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Website of poet Elizabeth Rimmer


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  • The Very Peculiar (and Wonderful) Burns Supper

    I was reading on Saturday night at this event. We had readings from Debbie Baker, Laura Fyfe, Anita Govan, Emma Mooney, Ailie Wallace and myself, (I’ve seen all of them before, and thought I knew what to expect, but all of them exceeded expectations, And I will happily sign Anita Govan’s ‘manifesto’, This is Poetry, any day of the week) and there was music from Amy-Lou from Dunfermline. There was also a ‘lingo bingo’ (I won a haggis) and a jumping frog competition, and it was fabulous. There will be photos on Facebook shortly, taken by SweetP Photography, and they will be amazing. Many of the profile pictures I’ve used over the years are from Sweet P.

    I’d like to thank the organisers, The Write Angle, Gossip Collective who created the opportunity to access the venue, and The Macrobert Theatre who opened the Workspace for us. You all gave us a wonderful night!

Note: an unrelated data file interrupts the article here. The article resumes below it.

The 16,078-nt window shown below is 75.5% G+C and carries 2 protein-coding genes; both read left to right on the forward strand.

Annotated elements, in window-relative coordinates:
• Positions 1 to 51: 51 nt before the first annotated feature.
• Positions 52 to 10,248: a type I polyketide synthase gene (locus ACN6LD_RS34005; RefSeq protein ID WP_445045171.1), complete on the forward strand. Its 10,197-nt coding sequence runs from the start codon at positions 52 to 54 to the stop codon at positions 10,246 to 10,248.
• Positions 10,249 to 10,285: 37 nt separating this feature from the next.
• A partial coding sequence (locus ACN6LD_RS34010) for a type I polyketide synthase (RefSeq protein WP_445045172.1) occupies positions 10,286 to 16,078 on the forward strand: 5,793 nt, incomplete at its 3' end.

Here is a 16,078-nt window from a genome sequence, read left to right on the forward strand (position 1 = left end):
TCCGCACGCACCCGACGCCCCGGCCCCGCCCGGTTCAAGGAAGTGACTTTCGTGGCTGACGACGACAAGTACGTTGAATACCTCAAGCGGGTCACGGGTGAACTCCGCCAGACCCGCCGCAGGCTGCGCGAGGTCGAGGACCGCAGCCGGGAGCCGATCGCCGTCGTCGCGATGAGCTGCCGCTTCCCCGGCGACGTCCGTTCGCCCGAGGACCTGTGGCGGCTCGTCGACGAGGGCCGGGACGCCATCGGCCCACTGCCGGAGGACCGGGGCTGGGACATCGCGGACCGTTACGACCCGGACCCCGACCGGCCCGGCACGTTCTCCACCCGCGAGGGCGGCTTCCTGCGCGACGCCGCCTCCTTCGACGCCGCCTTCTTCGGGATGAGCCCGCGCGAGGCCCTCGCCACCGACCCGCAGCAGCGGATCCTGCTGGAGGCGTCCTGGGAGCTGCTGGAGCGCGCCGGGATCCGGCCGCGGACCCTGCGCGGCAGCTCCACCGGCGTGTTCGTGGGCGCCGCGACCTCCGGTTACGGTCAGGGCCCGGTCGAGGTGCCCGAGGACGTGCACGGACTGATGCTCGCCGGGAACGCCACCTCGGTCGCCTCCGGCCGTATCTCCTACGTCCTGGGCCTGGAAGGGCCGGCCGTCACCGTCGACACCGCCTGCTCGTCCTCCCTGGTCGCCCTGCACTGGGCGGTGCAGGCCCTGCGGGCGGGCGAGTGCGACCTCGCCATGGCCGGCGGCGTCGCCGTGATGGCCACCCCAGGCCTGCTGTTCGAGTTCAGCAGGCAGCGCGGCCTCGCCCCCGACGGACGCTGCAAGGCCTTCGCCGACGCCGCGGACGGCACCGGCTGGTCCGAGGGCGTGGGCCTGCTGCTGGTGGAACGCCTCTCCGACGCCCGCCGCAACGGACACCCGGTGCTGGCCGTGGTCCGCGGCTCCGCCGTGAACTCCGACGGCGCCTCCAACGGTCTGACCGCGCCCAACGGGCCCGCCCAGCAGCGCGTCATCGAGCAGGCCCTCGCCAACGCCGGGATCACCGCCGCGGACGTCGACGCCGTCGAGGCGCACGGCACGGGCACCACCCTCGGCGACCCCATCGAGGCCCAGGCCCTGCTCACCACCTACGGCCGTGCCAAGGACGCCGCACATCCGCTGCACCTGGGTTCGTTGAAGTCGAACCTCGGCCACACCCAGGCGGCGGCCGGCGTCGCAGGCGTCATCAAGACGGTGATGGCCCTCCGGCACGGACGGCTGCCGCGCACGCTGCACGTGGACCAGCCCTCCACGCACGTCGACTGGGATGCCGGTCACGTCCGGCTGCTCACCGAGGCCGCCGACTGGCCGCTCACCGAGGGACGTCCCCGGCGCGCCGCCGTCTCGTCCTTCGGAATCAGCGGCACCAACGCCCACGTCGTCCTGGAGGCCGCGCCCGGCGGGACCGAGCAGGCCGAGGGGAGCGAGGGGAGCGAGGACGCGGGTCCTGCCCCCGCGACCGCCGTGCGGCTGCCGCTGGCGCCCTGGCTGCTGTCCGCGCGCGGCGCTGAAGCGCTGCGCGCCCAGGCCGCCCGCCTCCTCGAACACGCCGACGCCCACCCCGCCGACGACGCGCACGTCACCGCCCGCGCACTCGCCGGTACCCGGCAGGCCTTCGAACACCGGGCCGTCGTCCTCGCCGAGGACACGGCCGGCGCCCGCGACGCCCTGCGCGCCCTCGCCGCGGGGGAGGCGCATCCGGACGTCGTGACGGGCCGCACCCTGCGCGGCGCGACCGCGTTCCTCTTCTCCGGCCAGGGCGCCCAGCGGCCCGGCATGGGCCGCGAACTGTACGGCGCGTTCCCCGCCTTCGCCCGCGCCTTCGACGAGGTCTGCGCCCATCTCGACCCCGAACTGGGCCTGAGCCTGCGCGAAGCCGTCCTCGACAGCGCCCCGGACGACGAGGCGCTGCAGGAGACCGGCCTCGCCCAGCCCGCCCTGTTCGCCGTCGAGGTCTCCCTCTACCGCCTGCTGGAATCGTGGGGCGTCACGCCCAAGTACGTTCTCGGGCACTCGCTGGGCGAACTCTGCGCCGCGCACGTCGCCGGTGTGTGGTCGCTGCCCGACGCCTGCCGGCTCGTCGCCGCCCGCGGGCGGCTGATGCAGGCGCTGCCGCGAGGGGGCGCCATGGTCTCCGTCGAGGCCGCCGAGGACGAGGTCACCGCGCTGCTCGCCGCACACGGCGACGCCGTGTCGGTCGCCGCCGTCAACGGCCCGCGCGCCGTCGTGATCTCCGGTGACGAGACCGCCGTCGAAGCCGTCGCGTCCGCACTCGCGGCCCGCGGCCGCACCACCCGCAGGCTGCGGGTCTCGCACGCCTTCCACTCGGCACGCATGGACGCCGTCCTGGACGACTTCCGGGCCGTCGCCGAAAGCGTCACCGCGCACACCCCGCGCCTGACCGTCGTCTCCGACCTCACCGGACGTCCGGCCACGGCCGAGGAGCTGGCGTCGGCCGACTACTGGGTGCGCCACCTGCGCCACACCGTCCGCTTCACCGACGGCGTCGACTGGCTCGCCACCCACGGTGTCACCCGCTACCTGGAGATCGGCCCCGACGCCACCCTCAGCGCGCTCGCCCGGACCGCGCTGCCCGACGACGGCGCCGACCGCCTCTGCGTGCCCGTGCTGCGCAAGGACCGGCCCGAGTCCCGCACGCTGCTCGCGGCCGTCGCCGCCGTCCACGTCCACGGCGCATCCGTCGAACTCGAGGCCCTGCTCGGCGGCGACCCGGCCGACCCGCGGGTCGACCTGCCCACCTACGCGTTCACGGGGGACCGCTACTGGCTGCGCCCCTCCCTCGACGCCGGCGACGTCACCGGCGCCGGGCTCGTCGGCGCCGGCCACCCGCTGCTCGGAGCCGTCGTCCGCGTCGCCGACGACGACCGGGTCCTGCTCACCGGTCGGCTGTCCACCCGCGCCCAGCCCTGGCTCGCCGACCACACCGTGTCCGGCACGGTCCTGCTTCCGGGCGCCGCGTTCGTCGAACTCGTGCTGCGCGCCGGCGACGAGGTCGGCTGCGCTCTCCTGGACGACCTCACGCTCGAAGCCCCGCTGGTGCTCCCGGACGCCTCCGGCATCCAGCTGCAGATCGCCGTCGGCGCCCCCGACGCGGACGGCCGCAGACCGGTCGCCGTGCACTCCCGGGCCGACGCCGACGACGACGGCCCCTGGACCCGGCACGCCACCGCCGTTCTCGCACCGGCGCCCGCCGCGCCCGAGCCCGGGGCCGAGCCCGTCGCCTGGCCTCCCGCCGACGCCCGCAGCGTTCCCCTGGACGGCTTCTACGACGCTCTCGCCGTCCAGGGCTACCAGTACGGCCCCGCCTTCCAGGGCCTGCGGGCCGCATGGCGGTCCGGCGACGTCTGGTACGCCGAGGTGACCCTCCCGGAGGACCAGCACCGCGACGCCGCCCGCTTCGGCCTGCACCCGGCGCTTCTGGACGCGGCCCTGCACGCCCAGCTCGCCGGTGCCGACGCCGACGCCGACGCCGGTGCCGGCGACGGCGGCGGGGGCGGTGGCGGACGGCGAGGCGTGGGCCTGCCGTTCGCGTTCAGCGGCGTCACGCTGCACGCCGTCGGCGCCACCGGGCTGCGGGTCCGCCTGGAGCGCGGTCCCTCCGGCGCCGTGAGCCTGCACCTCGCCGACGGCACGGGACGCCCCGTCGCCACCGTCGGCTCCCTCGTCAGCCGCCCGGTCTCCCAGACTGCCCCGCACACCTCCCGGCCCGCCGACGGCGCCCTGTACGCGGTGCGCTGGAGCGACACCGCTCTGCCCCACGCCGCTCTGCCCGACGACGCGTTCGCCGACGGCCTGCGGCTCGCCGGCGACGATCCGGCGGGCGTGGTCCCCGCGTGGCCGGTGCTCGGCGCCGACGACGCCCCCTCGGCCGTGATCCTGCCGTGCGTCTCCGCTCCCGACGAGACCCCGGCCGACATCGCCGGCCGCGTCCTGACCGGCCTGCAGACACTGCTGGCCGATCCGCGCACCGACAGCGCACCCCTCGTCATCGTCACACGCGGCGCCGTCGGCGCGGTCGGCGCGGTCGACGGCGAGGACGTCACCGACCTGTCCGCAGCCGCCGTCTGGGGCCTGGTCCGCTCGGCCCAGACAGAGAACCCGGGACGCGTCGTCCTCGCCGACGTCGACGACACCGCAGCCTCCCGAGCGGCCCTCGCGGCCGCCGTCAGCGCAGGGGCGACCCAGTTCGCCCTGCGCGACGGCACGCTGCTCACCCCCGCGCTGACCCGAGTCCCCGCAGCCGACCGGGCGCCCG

I have been associated with The Write Angle for a few years. It is an arts hub which opens up opportunities for emerging poets, artists and musicians (and even the most tentative of beginners) to practise and showcase their craft, by organising events, which are always free to attend (often donations are welcome, but there is never any pressure) at which people are encouraged, and not merely invited, to show what they can do. And the results are always astonishing.